Words from Kenya

Flooding in Isiolo Town

Flooding in Isiolo Town

Over the last two days the town of Isiolo has experienced damaging floods, though little rain has fallen on the town itself. This strange phenomenon of floods without rain is not so unusual here. Isiolo is located on the northern base of the slopes of Mount Kenya. To the south the land rises and is much more rain prone than the dry and semi desert environment at the foot of the mountain where Isiolo lies. Heavy rain to the south can cause flash floods that pour down the mountain and often pour right through the town.

It is odd, on a completely dry day with blues skies, to find the centre of town awash. The water flooding through the main streets and right across the main north road that travels through the centre of the town. When they upgraded this road, a few years ago, they put in a large drainage ditch which now carries almost all of this water safely through the centre of town; the road no longer floods and business no longer comes to a grinding halt.

However, also during the last few years the town of Isiolo has been expanding at a dramatic rate. Low lying areas to the south of town, that have always been a pathway for any flash floods that come off the mountain, have been extensively built on. In the last two days much of the water that has come off the mountain has flooded through new urban areas. A new petrol station was badly damaged and a couple of large building complexes, built right in the path of what would have been described as a dry lugga (a seasonal river) that accommodates such floods, have been dangerously undermined. Thankfully nobody has died in these recent floods but several families have lost their homes to the water.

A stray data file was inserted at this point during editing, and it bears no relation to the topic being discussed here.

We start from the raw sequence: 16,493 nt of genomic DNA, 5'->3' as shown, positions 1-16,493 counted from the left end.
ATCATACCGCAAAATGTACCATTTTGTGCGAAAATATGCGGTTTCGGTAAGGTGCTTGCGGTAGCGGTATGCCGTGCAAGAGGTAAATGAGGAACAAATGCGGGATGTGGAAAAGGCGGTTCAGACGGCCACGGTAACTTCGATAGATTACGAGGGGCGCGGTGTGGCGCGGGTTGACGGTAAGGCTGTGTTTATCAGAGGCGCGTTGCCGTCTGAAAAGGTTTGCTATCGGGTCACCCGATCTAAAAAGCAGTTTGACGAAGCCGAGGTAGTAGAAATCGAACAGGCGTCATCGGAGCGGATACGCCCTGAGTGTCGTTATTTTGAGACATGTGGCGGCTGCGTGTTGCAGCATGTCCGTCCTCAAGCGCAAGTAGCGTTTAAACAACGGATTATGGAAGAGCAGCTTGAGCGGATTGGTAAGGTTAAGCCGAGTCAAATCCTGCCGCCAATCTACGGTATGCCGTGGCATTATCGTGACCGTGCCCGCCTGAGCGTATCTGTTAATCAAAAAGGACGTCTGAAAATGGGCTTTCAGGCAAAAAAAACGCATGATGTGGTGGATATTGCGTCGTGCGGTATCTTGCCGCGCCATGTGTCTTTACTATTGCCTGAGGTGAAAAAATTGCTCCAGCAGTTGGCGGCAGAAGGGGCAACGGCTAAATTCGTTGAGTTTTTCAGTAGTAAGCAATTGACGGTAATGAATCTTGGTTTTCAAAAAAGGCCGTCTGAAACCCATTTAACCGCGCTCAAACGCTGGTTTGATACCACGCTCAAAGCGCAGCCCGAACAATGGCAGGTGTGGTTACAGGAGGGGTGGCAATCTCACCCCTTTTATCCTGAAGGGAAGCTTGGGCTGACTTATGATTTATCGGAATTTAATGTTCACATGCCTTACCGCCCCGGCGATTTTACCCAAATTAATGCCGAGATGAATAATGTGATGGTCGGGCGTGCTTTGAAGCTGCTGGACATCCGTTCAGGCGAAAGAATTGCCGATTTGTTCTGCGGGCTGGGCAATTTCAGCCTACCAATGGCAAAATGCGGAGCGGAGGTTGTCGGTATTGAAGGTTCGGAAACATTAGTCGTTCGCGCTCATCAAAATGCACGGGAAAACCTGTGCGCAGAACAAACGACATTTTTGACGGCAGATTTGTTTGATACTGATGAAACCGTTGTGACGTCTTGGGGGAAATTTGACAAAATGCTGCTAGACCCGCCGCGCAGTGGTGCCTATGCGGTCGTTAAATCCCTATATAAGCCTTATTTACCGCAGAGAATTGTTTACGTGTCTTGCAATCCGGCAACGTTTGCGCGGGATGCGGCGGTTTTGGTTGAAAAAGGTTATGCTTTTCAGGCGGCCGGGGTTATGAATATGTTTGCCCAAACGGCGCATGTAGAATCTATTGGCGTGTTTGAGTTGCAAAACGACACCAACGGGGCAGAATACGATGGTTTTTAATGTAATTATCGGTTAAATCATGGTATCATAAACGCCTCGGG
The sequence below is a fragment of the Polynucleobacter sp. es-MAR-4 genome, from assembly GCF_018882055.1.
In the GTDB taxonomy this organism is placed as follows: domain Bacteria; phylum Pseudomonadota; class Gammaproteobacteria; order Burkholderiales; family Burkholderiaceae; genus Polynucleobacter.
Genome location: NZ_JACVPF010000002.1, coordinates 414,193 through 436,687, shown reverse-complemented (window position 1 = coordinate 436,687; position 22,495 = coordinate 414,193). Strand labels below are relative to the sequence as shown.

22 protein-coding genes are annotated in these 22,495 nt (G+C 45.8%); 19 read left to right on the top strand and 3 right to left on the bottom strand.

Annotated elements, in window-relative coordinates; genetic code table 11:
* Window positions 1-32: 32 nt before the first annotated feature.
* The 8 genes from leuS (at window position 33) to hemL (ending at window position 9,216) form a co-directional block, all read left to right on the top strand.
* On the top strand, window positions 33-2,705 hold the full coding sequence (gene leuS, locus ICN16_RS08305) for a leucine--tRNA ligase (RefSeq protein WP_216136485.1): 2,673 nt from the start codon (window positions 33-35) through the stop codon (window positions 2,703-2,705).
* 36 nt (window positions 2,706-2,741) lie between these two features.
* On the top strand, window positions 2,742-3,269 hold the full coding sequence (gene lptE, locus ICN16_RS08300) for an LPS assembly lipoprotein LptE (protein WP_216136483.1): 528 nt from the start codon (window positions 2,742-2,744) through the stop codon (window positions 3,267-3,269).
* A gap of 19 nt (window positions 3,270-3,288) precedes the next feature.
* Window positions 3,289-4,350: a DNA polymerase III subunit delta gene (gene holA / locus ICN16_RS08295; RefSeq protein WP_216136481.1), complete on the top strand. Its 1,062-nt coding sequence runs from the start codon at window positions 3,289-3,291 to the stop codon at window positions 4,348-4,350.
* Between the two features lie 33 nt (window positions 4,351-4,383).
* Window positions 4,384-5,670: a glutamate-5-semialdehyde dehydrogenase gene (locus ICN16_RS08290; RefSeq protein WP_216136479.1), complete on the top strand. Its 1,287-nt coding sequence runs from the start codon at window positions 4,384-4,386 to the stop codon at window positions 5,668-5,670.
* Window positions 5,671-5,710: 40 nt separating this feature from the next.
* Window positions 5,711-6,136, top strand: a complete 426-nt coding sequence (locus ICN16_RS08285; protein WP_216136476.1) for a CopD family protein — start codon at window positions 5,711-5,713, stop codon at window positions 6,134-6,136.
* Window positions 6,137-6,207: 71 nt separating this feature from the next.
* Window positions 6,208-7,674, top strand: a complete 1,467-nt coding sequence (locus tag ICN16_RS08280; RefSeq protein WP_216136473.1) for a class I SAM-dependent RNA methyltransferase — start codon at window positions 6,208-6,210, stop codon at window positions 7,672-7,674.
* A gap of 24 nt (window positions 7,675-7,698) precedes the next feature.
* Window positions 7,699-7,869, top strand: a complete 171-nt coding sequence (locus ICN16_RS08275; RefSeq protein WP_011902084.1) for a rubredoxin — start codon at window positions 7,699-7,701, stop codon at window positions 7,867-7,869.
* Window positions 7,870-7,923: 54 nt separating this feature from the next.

These floods were not as bad as some that Isiolo has witnessed in the past. Were a more severe flood to occur, or were the floods to occur at night, it is almost certain that lives would be lost.

Isiolo town has been earmarked for big development projects; a resort city, an oil refinery (if those two can be imagined together) and the hub for a rail, road and oil pipeline network that will connect across East Africa. Land prices have gone through the roof on the mere speculation of these projects. Land has been grabbed indiscriminately by locals and outsiders alike. It seems that almost every plot has at least 3 competing legal claims. Many people think that if they build something on the land quickly (and generally very cheaply and poorly) and live in it (or get some relative to live in it) then their claim to the land will be stronger.

The result is an ugly expansion of urban sprawl, mostly tin shacks and badly built block houses, and often in the most inappropriate places. If Isiolo is really to have the grand future that Kenya’s leaders and developers envisage somebody needs to get a firm grip on the urban planning to avoid serious issues in years to come.

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